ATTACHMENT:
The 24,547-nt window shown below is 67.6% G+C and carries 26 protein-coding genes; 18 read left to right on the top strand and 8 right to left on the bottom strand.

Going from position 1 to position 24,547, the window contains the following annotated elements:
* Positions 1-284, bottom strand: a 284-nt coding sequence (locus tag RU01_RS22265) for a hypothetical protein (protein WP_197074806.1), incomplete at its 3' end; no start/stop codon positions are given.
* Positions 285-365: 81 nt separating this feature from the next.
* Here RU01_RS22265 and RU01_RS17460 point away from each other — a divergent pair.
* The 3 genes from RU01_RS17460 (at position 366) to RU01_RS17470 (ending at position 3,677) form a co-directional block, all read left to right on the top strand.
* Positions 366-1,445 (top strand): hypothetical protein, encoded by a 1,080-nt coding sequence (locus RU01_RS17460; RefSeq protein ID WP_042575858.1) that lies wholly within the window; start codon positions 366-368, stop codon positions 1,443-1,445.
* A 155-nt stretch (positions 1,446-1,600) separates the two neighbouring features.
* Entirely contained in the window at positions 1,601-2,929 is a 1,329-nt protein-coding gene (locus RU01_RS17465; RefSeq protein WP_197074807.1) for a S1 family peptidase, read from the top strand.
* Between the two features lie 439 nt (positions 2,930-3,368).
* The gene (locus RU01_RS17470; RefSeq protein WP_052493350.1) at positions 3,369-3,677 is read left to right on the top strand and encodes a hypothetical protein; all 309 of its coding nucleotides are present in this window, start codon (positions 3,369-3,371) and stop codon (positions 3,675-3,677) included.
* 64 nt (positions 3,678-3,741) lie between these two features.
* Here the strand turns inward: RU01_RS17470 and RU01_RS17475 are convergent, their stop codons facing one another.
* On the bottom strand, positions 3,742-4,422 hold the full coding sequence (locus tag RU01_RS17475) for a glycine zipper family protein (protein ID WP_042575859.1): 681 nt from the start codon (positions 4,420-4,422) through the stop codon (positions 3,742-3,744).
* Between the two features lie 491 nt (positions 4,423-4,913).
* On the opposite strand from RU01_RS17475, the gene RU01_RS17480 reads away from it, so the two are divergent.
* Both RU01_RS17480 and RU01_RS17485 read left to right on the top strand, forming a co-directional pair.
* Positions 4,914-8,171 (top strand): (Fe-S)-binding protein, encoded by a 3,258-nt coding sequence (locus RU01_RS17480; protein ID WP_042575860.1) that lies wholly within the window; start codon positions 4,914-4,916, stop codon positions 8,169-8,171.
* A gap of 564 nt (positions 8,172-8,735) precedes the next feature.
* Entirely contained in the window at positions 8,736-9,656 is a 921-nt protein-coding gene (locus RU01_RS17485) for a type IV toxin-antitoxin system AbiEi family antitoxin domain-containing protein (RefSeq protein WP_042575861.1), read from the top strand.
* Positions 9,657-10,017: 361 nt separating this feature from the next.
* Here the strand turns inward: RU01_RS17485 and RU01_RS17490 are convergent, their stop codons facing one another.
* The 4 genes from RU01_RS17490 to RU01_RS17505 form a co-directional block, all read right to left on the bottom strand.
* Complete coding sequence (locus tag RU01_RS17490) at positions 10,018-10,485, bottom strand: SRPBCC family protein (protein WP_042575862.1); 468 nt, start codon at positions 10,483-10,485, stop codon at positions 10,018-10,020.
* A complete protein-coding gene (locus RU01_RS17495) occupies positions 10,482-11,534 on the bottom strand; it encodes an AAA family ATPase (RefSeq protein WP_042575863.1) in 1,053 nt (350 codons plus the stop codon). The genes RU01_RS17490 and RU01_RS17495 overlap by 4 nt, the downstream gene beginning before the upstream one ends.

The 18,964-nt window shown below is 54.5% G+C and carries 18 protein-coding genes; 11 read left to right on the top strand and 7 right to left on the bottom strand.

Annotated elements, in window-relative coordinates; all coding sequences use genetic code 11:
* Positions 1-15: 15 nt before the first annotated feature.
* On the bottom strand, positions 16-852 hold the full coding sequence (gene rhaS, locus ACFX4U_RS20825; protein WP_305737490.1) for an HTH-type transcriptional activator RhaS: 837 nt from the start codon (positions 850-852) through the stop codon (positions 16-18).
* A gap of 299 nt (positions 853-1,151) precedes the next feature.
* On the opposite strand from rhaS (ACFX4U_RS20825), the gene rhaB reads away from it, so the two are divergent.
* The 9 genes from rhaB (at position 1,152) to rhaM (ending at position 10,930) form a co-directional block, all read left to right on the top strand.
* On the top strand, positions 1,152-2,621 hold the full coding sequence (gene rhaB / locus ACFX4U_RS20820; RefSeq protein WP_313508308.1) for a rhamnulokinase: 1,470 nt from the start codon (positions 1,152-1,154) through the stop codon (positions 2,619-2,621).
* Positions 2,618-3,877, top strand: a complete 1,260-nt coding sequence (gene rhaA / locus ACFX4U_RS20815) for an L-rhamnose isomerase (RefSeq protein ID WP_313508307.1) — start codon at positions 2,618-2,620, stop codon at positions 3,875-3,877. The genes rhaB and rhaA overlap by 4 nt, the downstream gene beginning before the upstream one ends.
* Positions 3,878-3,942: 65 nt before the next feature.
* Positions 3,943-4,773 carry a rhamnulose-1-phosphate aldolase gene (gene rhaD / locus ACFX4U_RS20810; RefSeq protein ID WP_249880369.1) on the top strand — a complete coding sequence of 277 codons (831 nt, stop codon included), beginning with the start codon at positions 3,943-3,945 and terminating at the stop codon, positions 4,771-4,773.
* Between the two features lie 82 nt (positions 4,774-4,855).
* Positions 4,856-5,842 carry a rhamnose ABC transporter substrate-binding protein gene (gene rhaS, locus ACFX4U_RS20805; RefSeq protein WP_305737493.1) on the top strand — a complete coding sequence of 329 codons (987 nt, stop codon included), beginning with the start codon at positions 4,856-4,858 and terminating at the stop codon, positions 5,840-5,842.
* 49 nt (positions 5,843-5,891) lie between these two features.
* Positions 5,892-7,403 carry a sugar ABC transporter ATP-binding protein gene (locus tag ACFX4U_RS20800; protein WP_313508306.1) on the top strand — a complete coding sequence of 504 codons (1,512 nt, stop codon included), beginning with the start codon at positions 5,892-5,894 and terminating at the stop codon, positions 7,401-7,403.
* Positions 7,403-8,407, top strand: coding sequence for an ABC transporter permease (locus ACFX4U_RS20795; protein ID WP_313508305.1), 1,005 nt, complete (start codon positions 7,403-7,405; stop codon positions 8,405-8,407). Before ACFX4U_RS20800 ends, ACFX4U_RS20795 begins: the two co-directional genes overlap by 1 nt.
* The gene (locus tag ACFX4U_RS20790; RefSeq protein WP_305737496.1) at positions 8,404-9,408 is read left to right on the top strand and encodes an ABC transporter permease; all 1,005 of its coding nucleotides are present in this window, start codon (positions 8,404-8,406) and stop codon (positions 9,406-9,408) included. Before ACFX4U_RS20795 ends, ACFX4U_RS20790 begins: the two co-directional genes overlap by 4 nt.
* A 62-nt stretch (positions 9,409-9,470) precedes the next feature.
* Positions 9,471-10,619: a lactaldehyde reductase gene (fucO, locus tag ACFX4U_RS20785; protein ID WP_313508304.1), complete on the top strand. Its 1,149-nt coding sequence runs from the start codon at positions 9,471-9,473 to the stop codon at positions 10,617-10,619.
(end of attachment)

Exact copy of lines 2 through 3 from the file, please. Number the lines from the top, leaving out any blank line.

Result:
Going from position 1 to position 24,547, the window contains the following annotated elements:
* Positions 1-284, bottom strand: a 284-nt coding sequence (locus tag RU01_RS22265) for a hypothetical protein (protein WP_197074806.1), incomplete at its 3' end; no start/stop codon positions are given.